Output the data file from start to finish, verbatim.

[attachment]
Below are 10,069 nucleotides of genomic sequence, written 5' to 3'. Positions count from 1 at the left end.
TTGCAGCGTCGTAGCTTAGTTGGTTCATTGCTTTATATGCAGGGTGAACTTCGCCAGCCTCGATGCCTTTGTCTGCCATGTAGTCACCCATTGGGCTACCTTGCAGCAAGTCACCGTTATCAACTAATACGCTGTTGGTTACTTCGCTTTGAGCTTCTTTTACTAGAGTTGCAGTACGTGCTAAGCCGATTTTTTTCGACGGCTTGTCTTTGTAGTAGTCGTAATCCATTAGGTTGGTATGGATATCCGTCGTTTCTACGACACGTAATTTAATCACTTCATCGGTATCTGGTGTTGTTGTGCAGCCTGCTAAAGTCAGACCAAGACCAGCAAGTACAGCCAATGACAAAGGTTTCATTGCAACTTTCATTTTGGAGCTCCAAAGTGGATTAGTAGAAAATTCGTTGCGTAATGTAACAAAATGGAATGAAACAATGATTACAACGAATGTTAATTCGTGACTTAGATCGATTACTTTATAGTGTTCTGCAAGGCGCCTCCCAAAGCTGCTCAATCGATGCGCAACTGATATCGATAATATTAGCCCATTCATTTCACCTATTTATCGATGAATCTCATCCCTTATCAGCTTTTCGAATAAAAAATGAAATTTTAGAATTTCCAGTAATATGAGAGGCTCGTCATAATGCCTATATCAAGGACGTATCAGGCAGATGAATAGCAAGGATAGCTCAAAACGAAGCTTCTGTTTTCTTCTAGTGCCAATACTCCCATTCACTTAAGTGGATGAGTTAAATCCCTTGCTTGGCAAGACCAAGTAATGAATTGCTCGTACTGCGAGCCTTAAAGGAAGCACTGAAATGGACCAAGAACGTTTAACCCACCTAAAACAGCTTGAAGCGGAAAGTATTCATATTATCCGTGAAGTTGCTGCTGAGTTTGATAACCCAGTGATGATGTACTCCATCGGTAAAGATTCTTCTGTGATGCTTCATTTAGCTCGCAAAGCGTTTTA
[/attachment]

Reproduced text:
Below are 10,069 nucleotides of genomic sequence, written 5' to 3'. Positions count from 1 at the left end.
TTGCAGCGTCGTAGCTTAGTTGGTTCATTGCTTTATATGCAGGGTGAACTTCGCCAGCCTCGATGCCTTTGTCTGCCATGTAGTCACCCATTGGGCTACCTTGCAGCAAGTCACCGTTATCAACTAATACGCTGTTGGTTACTTCGCTTTGAGCTTCTTTTACTAGAGTTGCAGTACGTGCTAAGCCGATTTTTTTCGACGGCTTGTCTTTGTAGTAGTCGTAATCCATTAGGTTGGTATGGATATCCGTCGTTTCTACGACACGTAATTTAATCACTTCATCGGTATCTGGTGTTGTTGTGCAGCCTGCTAAAGTCAGACCAAGACCAGCAAGTACAGCCAATGACAAAGGTTTCATTGCAACTTTCATTTTGGAGCTCCAAAGTGGATTAGTAGAAAATTCGTTGCGTAATGTAACAAAATGGAATGAAACAATGATTACAACGAATGTTAATTCGTGACTTAGATCGATTACTTTATAGTGTTCTGCAAGGCGCCTCCCAAAGCTGCTCAATCGATGCGCAACTGATATCGATAATATTAGCCCATTCATTTCACCTATTTATCGATGAATCTCATCCCTTATCAGCTTTTCGAATAAAAAATGAAATTTTAGAATTTCCAGTAATATGAGAGGCTCGTCATAATGCCTATATCAAGGACGTATCAGGCAGATGAATAGCAAGGATAGCTCAAAACGAAGCTTCTGTTTTCTTCTAGTGCCAATACTCCCATTCACTTAAGTGGATGAGTTAAATCCCTTGCTTGGCAAGACCAAGTAATGAATTGCTCGTACTGCGAGCCTTAAAGGAAGCACTGAAATGGACCAAGAACGTTTAACCCACCTAAAACAGCTTGAAGCGGAAAGTATTCATATTATCCGTGAAGTTGCTGCTGAGTTTGATAACCCAGTGATGATGTACTCCATCGGTAAAGATTCTTCTGTGATGCTTCATTTAGCTCGCAAAGCGTTTTA